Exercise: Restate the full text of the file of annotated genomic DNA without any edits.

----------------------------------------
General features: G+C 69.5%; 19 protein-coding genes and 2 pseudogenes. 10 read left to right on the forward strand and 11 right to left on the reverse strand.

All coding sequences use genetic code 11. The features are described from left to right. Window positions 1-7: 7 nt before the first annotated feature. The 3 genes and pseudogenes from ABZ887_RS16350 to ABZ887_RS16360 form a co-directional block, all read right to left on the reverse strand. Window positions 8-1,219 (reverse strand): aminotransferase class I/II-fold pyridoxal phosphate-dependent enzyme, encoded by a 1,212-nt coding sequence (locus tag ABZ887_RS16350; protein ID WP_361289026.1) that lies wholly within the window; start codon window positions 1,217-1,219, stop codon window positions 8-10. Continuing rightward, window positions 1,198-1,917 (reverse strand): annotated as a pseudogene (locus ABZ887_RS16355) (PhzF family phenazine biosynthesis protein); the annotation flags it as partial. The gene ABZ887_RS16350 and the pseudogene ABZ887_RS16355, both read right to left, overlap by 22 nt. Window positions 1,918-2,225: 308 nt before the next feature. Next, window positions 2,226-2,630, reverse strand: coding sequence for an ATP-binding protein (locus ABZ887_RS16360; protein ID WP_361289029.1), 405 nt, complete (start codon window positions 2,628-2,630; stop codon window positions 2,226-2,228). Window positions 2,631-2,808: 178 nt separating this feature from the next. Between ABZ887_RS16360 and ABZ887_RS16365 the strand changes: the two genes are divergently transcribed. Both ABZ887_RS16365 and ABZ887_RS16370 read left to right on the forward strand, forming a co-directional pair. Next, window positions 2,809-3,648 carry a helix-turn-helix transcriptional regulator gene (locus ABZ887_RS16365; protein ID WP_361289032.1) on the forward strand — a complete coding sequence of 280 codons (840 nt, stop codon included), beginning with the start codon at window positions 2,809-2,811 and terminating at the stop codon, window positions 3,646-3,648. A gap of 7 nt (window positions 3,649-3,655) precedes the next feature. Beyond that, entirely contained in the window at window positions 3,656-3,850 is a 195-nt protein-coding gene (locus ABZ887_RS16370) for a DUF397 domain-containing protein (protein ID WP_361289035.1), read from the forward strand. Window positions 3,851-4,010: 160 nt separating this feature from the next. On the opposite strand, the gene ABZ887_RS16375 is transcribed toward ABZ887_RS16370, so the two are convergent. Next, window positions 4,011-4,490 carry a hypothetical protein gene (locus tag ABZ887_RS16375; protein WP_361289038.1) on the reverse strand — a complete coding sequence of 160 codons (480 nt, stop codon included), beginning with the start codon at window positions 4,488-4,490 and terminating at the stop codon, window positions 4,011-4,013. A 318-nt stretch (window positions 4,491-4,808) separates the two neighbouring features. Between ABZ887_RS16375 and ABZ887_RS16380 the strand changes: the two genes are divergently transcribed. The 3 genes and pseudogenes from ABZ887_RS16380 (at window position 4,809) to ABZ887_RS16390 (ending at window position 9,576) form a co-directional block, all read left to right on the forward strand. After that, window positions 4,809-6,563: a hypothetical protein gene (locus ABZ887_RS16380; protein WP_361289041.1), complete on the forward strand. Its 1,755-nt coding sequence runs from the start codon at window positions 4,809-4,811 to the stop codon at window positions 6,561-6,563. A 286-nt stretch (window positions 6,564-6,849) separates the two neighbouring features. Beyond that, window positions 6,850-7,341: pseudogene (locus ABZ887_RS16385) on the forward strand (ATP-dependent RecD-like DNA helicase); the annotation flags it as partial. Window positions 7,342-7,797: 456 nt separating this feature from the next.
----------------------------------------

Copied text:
General features: G+C 69.5%; 19 protein-coding genes and 2 pseudogenes. 10 read left to right on the forward strand and 11 right to left on the reverse strand.

All coding sequences use genetic code 11. The features are described from left to right. Window positions 1-7: 7 nt before the first annotated feature. The 3 genes and pseudogenes from ABZ887_RS16350 to ABZ887_RS16360 form a co-directional block, all read right to left on the reverse strand. Window positions 8-1,219 (reverse strand): aminotransferase class I/II-fold pyridoxal phosphate-dependent enzyme, encoded by a 1,212-nt coding sequence (locus tag ABZ887_RS16350; protein ID WP_361289026.1) that lies wholly within the window; start codon window positions 1,217-1,219, stop codon window positions 8-10. Continuing rightward, window positions 1,198-1,917 (reverse strand): annotated as a pseudogene (locus ABZ887_RS16355) (PhzF family phenazine biosynthesis protein); the annotation flags it as partial. The gene ABZ887_RS16350 and the pseudogene ABZ887_RS16355, both read right to left, overlap by 22 nt. Window positions 1,918-2,225: 308 nt before the next feature. Next, window positions 2,226-2,630, reverse strand: coding sequence for an ATP-binding protein (locus ABZ887_RS16360; protein ID WP_361289029.1), 405 nt, complete (start codon window positions 2,628-2,630; stop codon window positions 2,226-2,228). Window positions 2,631-2,808: 178 nt separating this feature from the next. Between ABZ887_RS16360 and ABZ887_RS16365 the strand changes: the two genes are divergently transcribed. Both ABZ887_RS16365 and ABZ887_RS16370 read left to right on the forward strand, forming a co-directional pair. Next, window positions 2,809-3,648 carry a helix-turn-helix transcriptional regulator gene (locus ABZ887_RS16365; protein ID WP_361289032.1) on the forward strand — a complete coding sequence of 280 codons (840 nt, stop codon included), beginning with the start codon at window positions 2,809-2,811 and terminating at the stop codon, window positions 3,646-3,648. A gap of 7 nt (window positions 3,649-3,655) precedes the next feature. Beyond that, entirely contained in the window at window positions 3,656-3,850 is a 195-nt protein-coding gene (locus ABZ887_RS16370) for a DUF397 domain-containing protein (protein ID WP_361289035.1), read from the forward strand. Window positions 3,851-4,010: 160 nt separating this feature from the next. On the opposite strand, the gene ABZ887_RS16375 is transcribed toward ABZ887_RS16370, so the two are convergent. Next, window positions 4,011-4,490 carry a hypothetical protein gene (locus tag ABZ887_RS16375; protein WP_361289038.1) on the reverse strand — a complete coding sequence of 160 codons (480 nt, stop codon included), beginning with the start codon at window positions 4,488-4,490 and terminating at the stop codon, window positions 4,011-4,013. A 318-nt stretch (window positions 4,491-4,808) separates the two neighbouring features. Between ABZ887_RS16375 and ABZ887_RS16380 the strand changes: the two genes are divergently transcribed. The 3 genes and pseudogenes from ABZ887_RS16380 (at window position 4,809) to ABZ887_RS16390 (ending at window position 9,576) form a co-directional block, all read left to right on the forward strand. After that, window positions 4,809-6,563: a hypothetical protein gene (locus ABZ887_RS16380; protein WP_361289041.1), complete on the forward strand. Its 1,755-nt coding sequence runs from the start codon at window positions 4,809-4,811 to the stop codon at window positions 6,561-6,563. A 286-nt stretch (window positions 6,564-6,849) separates the two neighbouring features. Beyond that, window positions 6,850-7,341: pseudogene (locus ABZ887_RS16385) on the forward strand (ATP-dependent RecD-like DNA helicase); the annotation flags it as partial. Window positions 7,342-7,797: 456 nt separating this feature from the next.